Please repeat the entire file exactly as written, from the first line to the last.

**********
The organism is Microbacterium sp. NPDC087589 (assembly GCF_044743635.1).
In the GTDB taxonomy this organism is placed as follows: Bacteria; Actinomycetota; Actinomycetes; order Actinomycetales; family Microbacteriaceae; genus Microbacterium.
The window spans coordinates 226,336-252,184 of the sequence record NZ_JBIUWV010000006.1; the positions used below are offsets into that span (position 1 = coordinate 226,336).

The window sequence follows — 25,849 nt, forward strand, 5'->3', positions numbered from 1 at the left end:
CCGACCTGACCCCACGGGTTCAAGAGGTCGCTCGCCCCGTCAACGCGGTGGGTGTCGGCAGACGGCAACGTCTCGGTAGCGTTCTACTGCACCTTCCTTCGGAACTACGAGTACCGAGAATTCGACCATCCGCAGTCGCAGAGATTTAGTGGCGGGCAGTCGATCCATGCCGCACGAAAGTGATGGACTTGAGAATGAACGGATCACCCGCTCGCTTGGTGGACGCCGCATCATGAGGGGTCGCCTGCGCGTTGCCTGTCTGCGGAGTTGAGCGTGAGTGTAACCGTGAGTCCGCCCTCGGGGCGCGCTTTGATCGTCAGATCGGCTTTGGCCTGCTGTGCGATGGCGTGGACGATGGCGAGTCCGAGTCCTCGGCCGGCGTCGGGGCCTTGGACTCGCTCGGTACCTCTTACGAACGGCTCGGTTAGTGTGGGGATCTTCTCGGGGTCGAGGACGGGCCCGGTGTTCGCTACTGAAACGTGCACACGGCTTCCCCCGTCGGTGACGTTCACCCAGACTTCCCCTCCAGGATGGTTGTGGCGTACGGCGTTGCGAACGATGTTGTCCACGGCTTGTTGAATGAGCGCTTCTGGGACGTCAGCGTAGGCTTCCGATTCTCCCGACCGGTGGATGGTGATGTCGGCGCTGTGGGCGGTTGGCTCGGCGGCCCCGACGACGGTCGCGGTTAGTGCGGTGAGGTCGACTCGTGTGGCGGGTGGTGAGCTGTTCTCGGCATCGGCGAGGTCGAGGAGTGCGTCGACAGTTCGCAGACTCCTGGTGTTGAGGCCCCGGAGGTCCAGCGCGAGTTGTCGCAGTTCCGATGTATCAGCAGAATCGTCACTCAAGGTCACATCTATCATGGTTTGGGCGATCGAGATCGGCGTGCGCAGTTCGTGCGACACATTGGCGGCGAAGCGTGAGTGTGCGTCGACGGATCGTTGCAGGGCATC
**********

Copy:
The organism is Microbacterium sp. NPDC087589 (assembly GCF_044743635.1).
In the GTDB taxonomy this organism is placed as follows: Bacteria; Actinomycetota; Actinomycetes; order Actinomycetales; family Microbacteriaceae; genus Microbacterium.
The window spans coordinates 226,336-252,184 of the sequence record NZ_JBIUWV010000006.1; the positions used below are offsets into that span (position 1 = coordinate 226,336).

The window sequence follows — 25,849 nt, forward strand, 5'->3', positions numbered from 1 at the left end:
CCGACCTGACCCCACGGGTTCAAGAGGTCGCTCGCCCCGTCAACGCGGTGGGTGTCGGCAGACGGCAACGTCTCGGTAGCGTTCTACTGCACCTTCCTTCGGAACTACGAGTACCGAGAATTCGACCATCCGCAGTCGCAGAGATTTAGTGGCGGGCAGTCGATCCATGCCGCACGAAAGTGATGGACTTGAGAATGAACGGATCACCCGCTCGCTTGGTGGACGCCGCATCATGAGGGGTCGCCTGCGCGTTGCCTGTCTGCGGAGTTGAGCGTGAGTGTAACCGTGAGTCCGCCCTCGGGGCGCGCTTTGATCGTCAGATCGGCTTTGGCCTGCTGTGCGATGGCGTGGACGATGGCGAGTCCGAGTCCTCGGCCGGCGTCGGGGCCTTGGACTCGCTCGGTACCTCTTACGAACGGCTCGGTTAGTGTGGGGATCTTCTCGGGGTCGAGGACGGGCCCGGTGTTCGCTACTGAAACGTGCACACGGCTTCCCCCGTCGGTGACGTTCACCCAGACTTCCCCTCCAGGATGGTTGTGGCGTACGGCGTTGCGAACGATGTTGTCCACGGCTTGTTGAATGAGCGCTTCTGGGACGTCAGCGTAGGCTTCCGATTCTCCCGACCGGTGGATGGTGATGTCGGCGCTGTGGGCGGTTGGCTCGGCGGCCCCGACGACGGTCGCGGTTAGTGCGGTGAGGTCGACTCGTGTGGCGGGTGGTGAGCTGTTCTCGGCATCGGCGAGGTCGAGGAGTGCGTCGACAGTTCGCAGACTCCTGGTGTTGAGGCCCCGGAGGTCCAGCGCGAGTTGTCGCAGTTCCGATGTATCAGCAGAATCGTCACTCAAGGTCACATCTATCATGGTTTGGGCGATCGAGATCGGCGTGCGCAGTTCGTGCGACACATTGGCGGCGAAGCGTGAGTGTGCGTCGACGGATCGTTGCAGGGCATC